Much of the movie is still pretty boring to me, maybe because I can’t believe in a millennial version of 1970 where everyone speaks in stoic, millennial Bogie imitations, and as a mystery this is even more convoluted and less compelling than the Philip Marlowe capers that serve as its models.
You can get overwhelmed by these complexities. You can also be exhilarated by them, the recognizable insanity (and it is recognizable, even bafflement is recognizable) of it all. Inherent Vice seeps into your soul… Why is this is so heartachingly beautiful? The movie doesn’t so much require multiple viewings, it seduces you to revisit it, again and again, pulling you in far enough, while remaining just enough out of reach. You feel as if you need it.
If there’s one thing Anderson has gotten great at, it’s filming faces. The Master turned the close-up into a vista, something as worthy of blown-up 70mm grandeur as desert dunes or deep space, but the close-ups of Inherent Vice arguably explore richer emotional domains in the comically broad expressions of the actors. The focal point for any given scene usually isn’t an action itself, but Doc’s reaction to it.
I wonder how many times Paul T. Anderson and Joaquin Phoenix sat around watching BIG LEBOWSKI before making this shamelessly derivative film. Even the soundtrack; just replace Dylan with Neil Young. The only things missing are the bowling and the missing toe. Oh, and throw in a a few elements from Robert Altman's THE LONG GOODBYE, too. Great cast (Martin Short!), but the soundtrack album is better than the film. 3.5
The Conspiracy Against the Human Race. Something tells me that if "Inherent Vice" had come out right after the 2016 Election, it would have been heralded as the film of our paranoid and confusing times. Such is the curse of an artist like Paul Thomas Anderson being ahead of the curve, but we can still appreciate "Vice" for what else it is: a shuffling and esoteric stoner-detective story set in a lost California.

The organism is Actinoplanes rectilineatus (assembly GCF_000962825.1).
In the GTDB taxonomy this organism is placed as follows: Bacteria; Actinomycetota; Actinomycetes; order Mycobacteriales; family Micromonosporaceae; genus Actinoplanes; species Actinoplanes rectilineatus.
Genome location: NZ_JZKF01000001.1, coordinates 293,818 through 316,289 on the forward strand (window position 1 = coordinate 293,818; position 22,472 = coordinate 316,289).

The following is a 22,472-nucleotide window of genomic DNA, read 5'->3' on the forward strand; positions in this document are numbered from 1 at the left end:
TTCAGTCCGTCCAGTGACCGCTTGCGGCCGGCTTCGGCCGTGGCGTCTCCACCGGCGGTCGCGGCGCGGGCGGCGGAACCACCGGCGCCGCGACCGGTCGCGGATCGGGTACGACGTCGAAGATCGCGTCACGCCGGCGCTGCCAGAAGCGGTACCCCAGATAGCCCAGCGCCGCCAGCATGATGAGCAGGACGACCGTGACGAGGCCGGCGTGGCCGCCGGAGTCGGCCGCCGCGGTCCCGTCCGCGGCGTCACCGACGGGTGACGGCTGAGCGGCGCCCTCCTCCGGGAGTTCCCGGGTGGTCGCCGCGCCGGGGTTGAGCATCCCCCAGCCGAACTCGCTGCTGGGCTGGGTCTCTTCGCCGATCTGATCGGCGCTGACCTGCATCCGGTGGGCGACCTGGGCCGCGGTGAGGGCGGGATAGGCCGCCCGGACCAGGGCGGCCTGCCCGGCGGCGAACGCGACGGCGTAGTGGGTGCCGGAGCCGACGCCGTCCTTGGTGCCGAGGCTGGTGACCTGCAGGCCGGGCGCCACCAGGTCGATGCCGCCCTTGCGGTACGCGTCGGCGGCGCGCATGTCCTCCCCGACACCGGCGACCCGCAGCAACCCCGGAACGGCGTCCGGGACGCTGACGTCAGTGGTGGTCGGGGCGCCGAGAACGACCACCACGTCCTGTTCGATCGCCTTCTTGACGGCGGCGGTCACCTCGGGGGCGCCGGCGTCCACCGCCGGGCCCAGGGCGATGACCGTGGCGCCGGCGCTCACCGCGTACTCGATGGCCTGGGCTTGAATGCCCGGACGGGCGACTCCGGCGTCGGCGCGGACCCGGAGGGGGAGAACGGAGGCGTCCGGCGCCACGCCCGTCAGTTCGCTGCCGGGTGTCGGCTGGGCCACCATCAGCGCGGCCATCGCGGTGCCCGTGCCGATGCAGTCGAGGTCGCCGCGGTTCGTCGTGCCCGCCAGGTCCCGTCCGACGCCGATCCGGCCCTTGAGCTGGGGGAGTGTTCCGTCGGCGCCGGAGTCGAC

I'm not sure you're supposed to read Pynchon, not like a normal book. I think you're supposed to study him. There's far too much going on anyway. The movie's too short to capture what was going on, and a mini-series might seem like torture if you tried to explain things better. What we have is a snapshot of a fevered dream, with close-ups so we can really appreciate the acting and forget about the context.
This is PT Anderson's Long Goodbye. I am not familiar with the source material but what Anderson brought to the screen here is nothing short of brilliant, perfectly complimented by this great ensemble of actors lead by the redeemed Joaquin Phoenix.
As a kitsch puzzle, Inherent Vice is a strong 2-hour-long entertainment. It discusses the american promisse of the 70s dream and I dig it. By the way: what an interesting atmosphere: it's noir, it's california, it's woodstock, it's a cop show: all tight together in a story built for fun. Thumbs up, Doc.
Understand that I wanted to hate it. I scowled through the first half hour of bad acting (Shasta) and ill-advised soundtrack and why the fuck is Sortilège narrating? Any moments of beauty were cribbed straight from the book, which was practically written for the screen anyway, so no points for PTA there... But then he - and 2.5 hours, and Joaquin's Doc (and some nostalgia on my part) - pulled it off. 4 grudging stars
A set of great comical performances (Brolin, Short & Chau are the highlights to me) that doesn't quite work as a whole. The narrator, Sortilège, is the most enigmatic element. She exists as a character in some scenes, yet seems to float in and out of them against all logic. When she voice-overs it rarely clarifies the convoluted plot, existing more like Doc's conscience so that he can directly address the audience.
kill all hippies. there are very interesting politic ideas. the film is a mess - which is not necessarily bad - and quite often just feels flat. there is some mastery in the filmmaking, good acting and everything.. an ok film for a break or something.